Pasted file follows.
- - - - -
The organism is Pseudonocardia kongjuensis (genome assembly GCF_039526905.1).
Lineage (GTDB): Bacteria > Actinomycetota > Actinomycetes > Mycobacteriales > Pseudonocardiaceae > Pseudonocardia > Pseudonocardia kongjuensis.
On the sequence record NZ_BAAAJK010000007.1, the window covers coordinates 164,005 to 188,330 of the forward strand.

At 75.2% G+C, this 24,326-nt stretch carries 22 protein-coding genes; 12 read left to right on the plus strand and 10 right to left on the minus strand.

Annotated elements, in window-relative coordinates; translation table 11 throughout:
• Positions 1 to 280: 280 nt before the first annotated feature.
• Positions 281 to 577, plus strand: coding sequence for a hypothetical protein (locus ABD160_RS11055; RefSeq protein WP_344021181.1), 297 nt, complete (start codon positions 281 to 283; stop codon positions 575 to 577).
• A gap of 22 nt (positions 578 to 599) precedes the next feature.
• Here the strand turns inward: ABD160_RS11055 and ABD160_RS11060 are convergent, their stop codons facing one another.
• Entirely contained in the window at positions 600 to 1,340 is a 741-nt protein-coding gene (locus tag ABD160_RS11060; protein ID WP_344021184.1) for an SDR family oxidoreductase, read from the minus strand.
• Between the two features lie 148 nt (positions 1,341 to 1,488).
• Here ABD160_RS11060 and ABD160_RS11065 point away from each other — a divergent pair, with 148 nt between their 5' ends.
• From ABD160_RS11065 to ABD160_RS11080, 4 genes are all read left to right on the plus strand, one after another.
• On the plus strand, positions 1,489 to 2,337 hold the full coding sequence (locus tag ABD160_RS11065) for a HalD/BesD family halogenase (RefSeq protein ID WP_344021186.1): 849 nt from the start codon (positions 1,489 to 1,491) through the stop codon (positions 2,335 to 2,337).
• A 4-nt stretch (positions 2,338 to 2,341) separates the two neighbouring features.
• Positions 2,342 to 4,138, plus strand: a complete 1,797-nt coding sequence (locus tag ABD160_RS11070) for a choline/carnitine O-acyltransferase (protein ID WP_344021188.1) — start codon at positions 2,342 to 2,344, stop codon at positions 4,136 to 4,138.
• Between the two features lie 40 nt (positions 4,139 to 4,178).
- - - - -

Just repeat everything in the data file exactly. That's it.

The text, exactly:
The organism is Pseudonocardia kongjuensis (genome assembly GCF_039526905.1).
Lineage (GTDB): Bacteria > Actinomycetota > Actinomycetes > Mycobacteriales > Pseudonocardiaceae > Pseudonocardia > Pseudonocardia kongjuensis.
On the sequence record NZ_BAAAJK010000007.1, the window covers coordinates 164,005 to 188,330 of the forward strand.

At 75.2% G+C, this 24,326-nt stretch carries 22 protein-coding genes; 12 read left to right on the plus strand and 10 right to left on the minus strand.

Annotated elements, in window-relative coordinates; translation table 11 throughout:
• Positions 1 to 280: 280 nt before the first annotated feature.
• Positions 281 to 577, plus strand: coding sequence for a hypothetical protein (locus ABD160_RS11055; RefSeq protein WP_344021181.1), 297 nt, complete (start codon positions 281 to 283; stop codon positions 575 to 577).
• A gap of 22 nt (positions 578 to 599) precedes the next feature.
• Here the strand turns inward: ABD160_RS11055 and ABD160_RS11060 are convergent, their stop codons facing one another.
• Entirely contained in the window at positions 600 to 1,340 is a 741-nt protein-coding gene (locus tag ABD160_RS11060; protein ID WP_344021184.1) for an SDR family oxidoreductase, read from the minus strand.
• Between the two features lie 148 nt (positions 1,341 to 1,488).
• Here ABD160_RS11060 and ABD160_RS11065 point away from each other — a divergent pair, with 148 nt between their 5' ends.
• From ABD160_RS11065 to ABD160_RS11080, 4 genes are all read left to right on the plus strand, one after another.
• On the plus strand, positions 1,489 to 2,337 hold the full coding sequence (locus tag ABD160_RS11065) for a HalD/BesD family halogenase (RefSeq protein ID WP_344021186.1): 849 nt from the start codon (positions 1,489 to 1,491) through the stop codon (positions 2,335 to 2,337).
• A 4-nt stretch (positions 2,338 to 2,341) separates the two neighbouring features.
• Positions 2,342 to 4,138, plus strand: a complete 1,797-nt coding sequence (locus tag ABD160_RS11070) for a choline/carnitine O-acyltransferase (protein ID WP_344021188.1) — start codon at positions 2,342 to 2,344, stop codon at positions 4,136 to 4,138.
• Between the two features lie 40 nt (positions 4,139 to 4,178).